In the startup world, there is a lot of conversation about raising VC funding and successful exits.
But what if you didn’t do either in your software business?
I know thousands of software company founders and CEOs.
By far the happiest founders I know are the ones doing these two things:
- They never raised any outside funding, and
- They have no intention of selling their growing business.
Yes, it probably was harder to get these software businesses started without some outside funding. But they didn’t absolutely need it. And they wanted to do it their own way.
So they did the hard work to create a steadily growing software business on their own funding first (savings or profits), then customer funding (revenues) after that.
This is totally possible in the software business. Especially now.
These founders love their employees, customers, products, and companies.
They love building things.
- Building great products and companies.
- Building brands and culture.
- Building employees and customers.
- Building profitable and efficient businesses.
If they had raised money, they would have lost some control they have over how they build things.
If they sold the company, these founders would just take their prize money and build a new company with a different product and team and market.
Seriously. If you love this game, would you really just want to relax and play golf or play the angel investment game full time?
If building and growing things are the most fun, why would you sell your successful and profitable software company that is finally working so well?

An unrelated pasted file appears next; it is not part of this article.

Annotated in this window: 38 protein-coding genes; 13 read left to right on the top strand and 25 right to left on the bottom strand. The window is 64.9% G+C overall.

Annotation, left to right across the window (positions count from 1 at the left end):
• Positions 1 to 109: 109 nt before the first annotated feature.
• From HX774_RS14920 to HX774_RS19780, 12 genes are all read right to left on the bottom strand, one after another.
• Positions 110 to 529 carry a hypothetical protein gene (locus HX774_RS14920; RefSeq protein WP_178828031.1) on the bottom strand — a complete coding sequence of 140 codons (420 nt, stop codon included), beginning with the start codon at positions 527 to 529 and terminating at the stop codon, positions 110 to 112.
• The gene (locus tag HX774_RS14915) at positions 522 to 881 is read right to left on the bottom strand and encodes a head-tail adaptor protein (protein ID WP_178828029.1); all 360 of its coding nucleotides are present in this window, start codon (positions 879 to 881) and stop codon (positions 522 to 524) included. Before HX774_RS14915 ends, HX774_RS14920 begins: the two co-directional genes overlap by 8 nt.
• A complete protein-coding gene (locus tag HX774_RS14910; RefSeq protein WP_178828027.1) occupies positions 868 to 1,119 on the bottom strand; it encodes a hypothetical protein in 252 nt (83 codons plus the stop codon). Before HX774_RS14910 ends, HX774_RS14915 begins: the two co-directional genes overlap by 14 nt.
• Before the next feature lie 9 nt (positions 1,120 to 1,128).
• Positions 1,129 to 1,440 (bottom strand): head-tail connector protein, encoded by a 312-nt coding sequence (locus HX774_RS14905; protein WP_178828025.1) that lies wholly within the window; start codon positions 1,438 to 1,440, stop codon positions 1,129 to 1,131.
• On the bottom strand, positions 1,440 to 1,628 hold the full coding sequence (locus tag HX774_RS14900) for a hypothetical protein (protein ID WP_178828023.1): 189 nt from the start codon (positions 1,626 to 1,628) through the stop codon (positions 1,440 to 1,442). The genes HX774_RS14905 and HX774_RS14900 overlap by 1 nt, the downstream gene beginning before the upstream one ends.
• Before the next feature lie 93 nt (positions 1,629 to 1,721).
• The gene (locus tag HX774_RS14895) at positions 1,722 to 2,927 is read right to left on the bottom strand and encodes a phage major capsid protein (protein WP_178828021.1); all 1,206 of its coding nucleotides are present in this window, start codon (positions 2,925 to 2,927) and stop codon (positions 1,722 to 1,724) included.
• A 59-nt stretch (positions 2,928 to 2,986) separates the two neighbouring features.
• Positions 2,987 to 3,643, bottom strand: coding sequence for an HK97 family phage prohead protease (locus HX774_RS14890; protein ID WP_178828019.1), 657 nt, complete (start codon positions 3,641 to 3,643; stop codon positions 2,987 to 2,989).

Why would you try to grow it so fast that it turns into something you don’t like doing every day?
I’m not saying this is a recommended path for all founders and entrepreneurs.
I am saying this:
In my experience, the founders and teams of these businesses are BY FAR having the most fun, doing really amazing work, and living their best lives.
Their businesses are growing profitably and spitting out cash for founders. Their employees are growing. They are serving happy customers. Growing their markets too.
It feels totally healthy to everyone involved. Not easy, but healthy.
Not pushed too hard with the “bad drugs” of too much funding. Or the rush to an inflated exit.
This kind of “never sell software biz” takes time to build.
Sometimes they don’t make it to scale before competitors take them out. Or they take the prize and sell it.
But it’s a real and exciting possibility that I wish more startup founders knew was out there.
If you’re super savvy, disciplined, and focused–and you love building–I’d recommend this as your default startup scenario.
You can always sell if it turns into something you don’t love doing.
But what if it didn’t?